If you must fight about something, if there must be that thing that will make you raise your voice, grind your teeth and pound your fist on a desk, let it be something that has to do with respect, dignity and integrity; or someone’s attempt to deny another of one or all three of those things.

I agree.  And I do think it is somewhat ironic that Paul, who wrote so much about the importance of church unity, is the one who also gave us so many of those doctrinal things that seem to stand in the way of the church actually being unified.  And I question whether we are supposed to die on those hills.  At the end of the day, I think Jesus cares more about his bride than he does about any of the relatively small minded things that we argue about.  I think we are called to be peacemakers and to protect the unity of the church.  Shoot, I find myself agreeing with Paul so often now that I think we are well on our way to a full out detente.  And I’m ok with that.

What’s in a Name?

Sunday School starts back up next week.  The start of a new year always causes me a little angst.  Partly, because I know that I will walk in to a room of nearly 30 kids, some of whom I’ve had in my class for years, some of whom will be there for the first time, and I won’t know the names of most of them.  I’m bad like that.

I used to work for South Carolina’s United States Senator, Fritz Hollings, a great man and a masterful politician.  Senator Hollings never forgot a name.  Ever.  And people loved him for it.  That he was able to call them by name made them feel incredibly special even if they didn’t care much for his politics.

Names are powerful.  Sometimes they can make us feel important (or maybe just old) — who can forget that first time someone younger calls us “Mr.” or “Mrs.”?  But names can also make us feel small — like when we’re kids and our parents call out our full names:  “James Benjamin Alexander, come here!”  Uh oh!  Sometimes names can make us feel bad or just plain hurt.  Kids learn this early — “doo-doo head” and “dummy” in the early days and then “geek”, “goober” or maybe “dumbass” later on.  Faggot. Asshole.  Liar.  Words can hurt.

Sometimes names describe us:  When I was younger, I was given the nickname “Friendly”.  Today, most folks who know me well just call me “Ben”.  People younger than me or who don’t know me as well might call me “Mr. Alexander” — suggesting a distance between us or at least a lack of familiarity.  And then there’s the extreme:  If I get a phone call from someone wanting to speak with “James B. Alexander”, I don’t generally return the call.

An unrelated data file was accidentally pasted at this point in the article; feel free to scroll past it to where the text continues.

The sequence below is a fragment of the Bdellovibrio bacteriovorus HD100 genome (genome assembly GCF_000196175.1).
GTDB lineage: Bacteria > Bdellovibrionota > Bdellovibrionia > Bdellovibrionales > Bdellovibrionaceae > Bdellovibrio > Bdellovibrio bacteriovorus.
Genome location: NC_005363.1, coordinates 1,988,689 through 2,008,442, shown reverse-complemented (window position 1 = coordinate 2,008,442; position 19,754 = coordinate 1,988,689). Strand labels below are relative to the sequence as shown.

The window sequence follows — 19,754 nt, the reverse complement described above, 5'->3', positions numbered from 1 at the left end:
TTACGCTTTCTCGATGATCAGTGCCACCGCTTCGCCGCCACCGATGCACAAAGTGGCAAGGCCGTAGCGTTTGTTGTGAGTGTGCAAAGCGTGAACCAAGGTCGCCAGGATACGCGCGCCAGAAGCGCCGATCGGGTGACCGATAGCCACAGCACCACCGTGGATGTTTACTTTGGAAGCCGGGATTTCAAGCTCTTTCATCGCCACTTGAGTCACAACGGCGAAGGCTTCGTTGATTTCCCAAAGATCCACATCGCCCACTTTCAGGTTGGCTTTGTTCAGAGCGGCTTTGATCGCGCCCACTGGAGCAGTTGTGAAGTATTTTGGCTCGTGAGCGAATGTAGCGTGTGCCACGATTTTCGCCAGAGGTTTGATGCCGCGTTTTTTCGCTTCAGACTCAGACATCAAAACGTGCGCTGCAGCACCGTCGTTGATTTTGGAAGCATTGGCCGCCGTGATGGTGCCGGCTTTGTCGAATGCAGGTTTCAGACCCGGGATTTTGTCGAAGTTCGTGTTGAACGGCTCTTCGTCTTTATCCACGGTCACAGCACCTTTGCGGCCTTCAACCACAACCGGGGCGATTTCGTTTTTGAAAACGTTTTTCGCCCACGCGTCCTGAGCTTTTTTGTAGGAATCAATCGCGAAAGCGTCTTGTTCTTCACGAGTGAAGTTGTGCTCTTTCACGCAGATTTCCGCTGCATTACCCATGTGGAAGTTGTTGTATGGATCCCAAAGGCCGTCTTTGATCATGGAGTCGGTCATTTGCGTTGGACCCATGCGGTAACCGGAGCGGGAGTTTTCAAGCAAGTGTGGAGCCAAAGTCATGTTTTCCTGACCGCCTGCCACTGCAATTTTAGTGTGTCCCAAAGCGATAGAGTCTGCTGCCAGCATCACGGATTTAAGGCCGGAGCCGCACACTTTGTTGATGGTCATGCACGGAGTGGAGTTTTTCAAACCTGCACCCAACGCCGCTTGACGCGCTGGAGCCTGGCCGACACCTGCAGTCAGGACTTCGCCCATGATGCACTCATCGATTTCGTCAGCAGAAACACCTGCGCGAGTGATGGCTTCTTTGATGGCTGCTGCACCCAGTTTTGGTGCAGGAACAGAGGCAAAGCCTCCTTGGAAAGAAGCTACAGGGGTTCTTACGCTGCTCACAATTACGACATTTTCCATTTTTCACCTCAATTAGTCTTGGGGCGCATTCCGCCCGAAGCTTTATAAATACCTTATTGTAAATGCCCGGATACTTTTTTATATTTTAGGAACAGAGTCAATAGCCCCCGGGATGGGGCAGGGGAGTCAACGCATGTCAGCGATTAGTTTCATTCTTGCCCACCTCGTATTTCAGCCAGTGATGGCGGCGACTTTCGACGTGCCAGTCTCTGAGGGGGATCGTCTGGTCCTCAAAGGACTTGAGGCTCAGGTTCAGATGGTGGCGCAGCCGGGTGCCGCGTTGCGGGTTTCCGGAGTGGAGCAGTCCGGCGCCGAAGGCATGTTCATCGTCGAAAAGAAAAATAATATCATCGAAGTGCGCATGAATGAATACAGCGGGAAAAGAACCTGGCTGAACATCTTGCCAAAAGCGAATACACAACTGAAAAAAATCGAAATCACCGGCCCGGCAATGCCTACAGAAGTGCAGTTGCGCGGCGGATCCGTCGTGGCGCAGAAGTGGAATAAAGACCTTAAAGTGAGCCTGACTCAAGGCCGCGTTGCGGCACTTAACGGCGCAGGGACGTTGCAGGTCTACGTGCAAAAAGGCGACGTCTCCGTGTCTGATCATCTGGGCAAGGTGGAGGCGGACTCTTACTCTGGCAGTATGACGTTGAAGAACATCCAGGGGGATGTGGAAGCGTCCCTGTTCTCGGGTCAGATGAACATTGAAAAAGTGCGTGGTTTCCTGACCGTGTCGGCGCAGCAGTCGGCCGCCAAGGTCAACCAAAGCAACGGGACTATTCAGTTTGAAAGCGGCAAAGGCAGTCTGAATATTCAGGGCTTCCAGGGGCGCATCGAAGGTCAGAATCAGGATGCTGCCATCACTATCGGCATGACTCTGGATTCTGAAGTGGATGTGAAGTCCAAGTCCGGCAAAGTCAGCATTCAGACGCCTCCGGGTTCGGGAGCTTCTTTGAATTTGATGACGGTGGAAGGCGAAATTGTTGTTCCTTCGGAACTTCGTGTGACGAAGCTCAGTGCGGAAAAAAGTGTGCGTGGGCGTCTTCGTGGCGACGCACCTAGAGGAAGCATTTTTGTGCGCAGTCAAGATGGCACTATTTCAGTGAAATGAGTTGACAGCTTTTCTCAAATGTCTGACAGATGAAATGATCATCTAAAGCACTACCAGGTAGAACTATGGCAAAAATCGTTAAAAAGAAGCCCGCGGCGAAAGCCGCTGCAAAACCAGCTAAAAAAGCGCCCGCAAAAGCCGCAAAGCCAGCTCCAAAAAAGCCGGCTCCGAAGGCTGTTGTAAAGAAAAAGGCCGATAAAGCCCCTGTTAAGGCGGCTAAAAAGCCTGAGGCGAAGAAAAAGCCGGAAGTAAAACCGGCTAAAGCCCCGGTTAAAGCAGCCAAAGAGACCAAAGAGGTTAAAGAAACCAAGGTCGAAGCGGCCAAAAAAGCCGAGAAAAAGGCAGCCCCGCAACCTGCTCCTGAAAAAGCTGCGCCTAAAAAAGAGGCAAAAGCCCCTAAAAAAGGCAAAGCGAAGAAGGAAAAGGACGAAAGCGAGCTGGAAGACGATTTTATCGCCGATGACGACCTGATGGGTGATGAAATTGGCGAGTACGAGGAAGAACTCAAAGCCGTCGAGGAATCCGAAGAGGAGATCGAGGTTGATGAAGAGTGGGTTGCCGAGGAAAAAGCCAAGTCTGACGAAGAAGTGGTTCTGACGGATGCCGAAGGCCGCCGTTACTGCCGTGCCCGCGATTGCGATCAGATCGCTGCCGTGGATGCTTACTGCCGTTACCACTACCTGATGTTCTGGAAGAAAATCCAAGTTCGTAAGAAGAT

Names also define the nature of relationships and tell what we know about people.  The guy we used to call by first name becomes “Judge” or “Your Honor” when he’s wearing a black robe; the man or woman wearing a white coat might be called “Dr. Smith or Dr. Jones”; my school teachers remain Mrs. Cavan, Mrs. Carter and Mr. Byrd — and not Betty, Barbara or Robin.  Some names define the really special relationships.  Names like “sweatheart”, “sissy” or “honey”.  Or, my favorite name, “daddy”.  Hearing those names let’s us know that all is well with those very special relationships.

The names we give God have that same power — the power to tell others what we know about God, to describe the uniqueness of our relationship with God, and to let everyone know that all is well with that very personal relationship.  And God has many names.  No, really.  There are literally hundreds and hundreds of names for God in the bible.  (Here, this will get you started:  Names that describe what others have come to know about God through experience.  Names like Yaweh.  Emmanuel.  Living Water.  Refuge.  Day Spring.  Fortress.

When I pray, I usually mindlessly revert back to the names for God that I learned as a child:  Heavenly Father, Lord, Merciful God.  But these names really have little meaning for me now and, to some extent, they may even hinder my relationship with God as they tend to refer to the authoritative God and, to be honest, I’m not so good with authority.  They certainly don’t reflect the uniqueness of the relationship I have with God or the totality of what I know about God.  I have experienced God, at one point or another, as a Teacher, a Counselor, a Life Line, and, to some extent, a Savior.  Someday, I want to be able to say that I have experienced God, and know God, as my Comforter, my Clarity, my Friend. My Abba.  And to feel comfortable calling Him by those names.

My goal for this new year in Sunday School is to learn the names of all the kids in the class.  I want to call them by name so that they will feel important and special.  But more importantly, I hope that together, we will learn new names for our God as we experience God together.

So, I’m curious.  By what name have you come to know God and does calling God by that name help you remember the uniqueness of that experience or that relationship?